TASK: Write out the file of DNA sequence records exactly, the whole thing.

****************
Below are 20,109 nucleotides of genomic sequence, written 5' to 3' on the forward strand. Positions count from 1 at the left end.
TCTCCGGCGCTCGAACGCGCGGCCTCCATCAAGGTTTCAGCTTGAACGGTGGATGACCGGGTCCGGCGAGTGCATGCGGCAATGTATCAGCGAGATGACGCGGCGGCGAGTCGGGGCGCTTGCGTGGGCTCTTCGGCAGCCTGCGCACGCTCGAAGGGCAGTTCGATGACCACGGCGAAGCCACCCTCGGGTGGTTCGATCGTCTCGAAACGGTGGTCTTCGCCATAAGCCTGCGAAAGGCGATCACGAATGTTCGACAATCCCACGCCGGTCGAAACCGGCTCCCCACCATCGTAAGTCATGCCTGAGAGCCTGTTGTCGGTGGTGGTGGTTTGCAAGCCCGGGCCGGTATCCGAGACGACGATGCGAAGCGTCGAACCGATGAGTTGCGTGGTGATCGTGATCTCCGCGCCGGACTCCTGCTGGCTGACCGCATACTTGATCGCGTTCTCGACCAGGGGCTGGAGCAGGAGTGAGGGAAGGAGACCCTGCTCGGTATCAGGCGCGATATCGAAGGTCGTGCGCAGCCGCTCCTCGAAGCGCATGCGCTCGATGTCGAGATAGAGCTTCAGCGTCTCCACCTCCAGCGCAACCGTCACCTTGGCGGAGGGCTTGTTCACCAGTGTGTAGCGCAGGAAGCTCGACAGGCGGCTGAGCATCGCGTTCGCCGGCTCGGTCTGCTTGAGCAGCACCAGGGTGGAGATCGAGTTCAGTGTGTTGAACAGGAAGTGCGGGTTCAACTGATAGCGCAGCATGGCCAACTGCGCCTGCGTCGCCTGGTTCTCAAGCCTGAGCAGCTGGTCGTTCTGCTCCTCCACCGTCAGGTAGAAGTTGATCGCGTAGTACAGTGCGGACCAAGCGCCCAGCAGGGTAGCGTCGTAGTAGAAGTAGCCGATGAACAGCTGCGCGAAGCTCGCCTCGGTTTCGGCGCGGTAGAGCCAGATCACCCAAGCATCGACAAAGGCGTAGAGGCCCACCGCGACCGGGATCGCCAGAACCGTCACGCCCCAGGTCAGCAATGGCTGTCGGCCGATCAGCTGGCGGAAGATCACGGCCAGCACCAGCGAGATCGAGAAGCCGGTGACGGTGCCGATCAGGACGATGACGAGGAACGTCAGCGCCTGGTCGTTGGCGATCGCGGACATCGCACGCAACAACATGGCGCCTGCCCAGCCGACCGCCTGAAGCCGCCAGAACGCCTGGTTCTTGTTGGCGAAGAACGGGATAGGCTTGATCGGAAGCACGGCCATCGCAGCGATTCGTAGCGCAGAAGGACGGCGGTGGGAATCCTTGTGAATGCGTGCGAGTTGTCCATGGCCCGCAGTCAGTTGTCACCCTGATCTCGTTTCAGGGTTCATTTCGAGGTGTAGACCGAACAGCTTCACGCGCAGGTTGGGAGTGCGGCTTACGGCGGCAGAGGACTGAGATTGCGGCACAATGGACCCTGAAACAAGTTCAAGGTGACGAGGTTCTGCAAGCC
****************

Below are 20,109 nucleotides of genomic sequence, written 5' to 3' on the forward strand. Positions count from 1 at the left end.
TCTCCGGCGCTCGAACGCGCGGCCTCCATCAAGGTTTCAGCTTGAACGGTGGATGACCGGGTCCGGCGAGTGCATGCGGCAATGTATCAGCGAGATGACGCGGCGGCGAGTCGGGGCGCTTGCGTGGGCTCTTCGGCAGCCTGCGCACGCTCGAAGGGCAGTTCGATGACCACGGCGAAGCCACCCTCGGGTGGTTCGATCGTCTCGAAACGGTGGTCTTCGCCATAAGCCTGCGAAAGGCGATCACGAATGTTCGACAATCCCACGCCGGTCGAAACCGGCTCCCCACCATCGTAAGTCATGCCTGAGAGCCTGTTGTCGGTGGTGGTGGTTTGCAAGCCCGGGCCGGTATCCGAGACGACGATGCGAAGCGTCGAACCGATGAGTTGCGTGGTGATCGTGATCTCCGCGCCGGACTCCTGCTGGCTGACCGCATACTTGATCGCGTTCTCGACCAGGGGCTGGAGCAGGAGTGAGGGAAGGAGACCCTGCTCGGTATCAGGCGCGATATCGAAGGTCGTGCGCAGCCGCTCCTCGAAGCGCATGCGCTCGATGTCGAGATAGAGCTTCAGCGTCTCCACCTCCAGCGCAACCGTCACCTTGGCGGAGGGCTTGTTCACCAGTGTGTAGCGCAGGAAGCTCGACAGGCGGCTGAGCATCGCGTTCGCCGGCTCGGTCTGCTTGAGCAGCACCAGGGTGGAGATCGAGTTCAGTGTGTTGAACAGGAAGTGCGGGTTCAACTGATAGCGCAGCATGGCCAACTGCGCCTGCGTCGCCTGGTTCTCAAGCCTGAGCAGCTGGTCGTTCTGCTCCTCCACCGTCAGGTAGAAGTTGATCGCGTAGTACAGTGCGGACCAAGCGCCCAGCAGGGTAGCGTCGTAGTAGAAGTAGCCGATGAACAGCTGCGCGAAGCTCGCCTCGGTTTCGGCGCGGTAGAGCCAGATCACCCAAGCATCGACAAAGGCGTAGAGGCCCACCGCGACCGGGATCGCCAGAACCGTCACGCCCCAGGTCAGCAATGGCTGTCGGCCGATCAGCTGGCGGAAGATCACGGCCAGCACCAGCGAGATCGAGAAGCCGGTGACGGTGCCGATCAGGACGATGACGAGGAACGTCAGCGCCTGGTCGTTGGCGATCGCGGACATCGCACGCAACAACATGGCGCCTGCCCAGCCGACCGCCTGAAGCCGCCAGAACGCCTGGTTCTTGTTGGCGAAGAACGGGATAGGCTTGATCGGAAGCACGGCCATCGCAGCGATTCGTAGCGCAGAAGGACGGCGGTGGGAATCCTTGTGAATGCGTGCGAGTTGTCCATGGCCCGCAGTCAGTTGTCACCCTGATCTCGTTTCAGGGTTCATTTCGAGGTGTAGACCGAACAGCTTCACGCGCAGGTTGGGAGTGCGGCTTACGGCGGCAGAGGACTGAGATTGCGGCACAATGGACCCTGAAACAAGTTCAAGGTGACGAGGTTCTGCAAGCC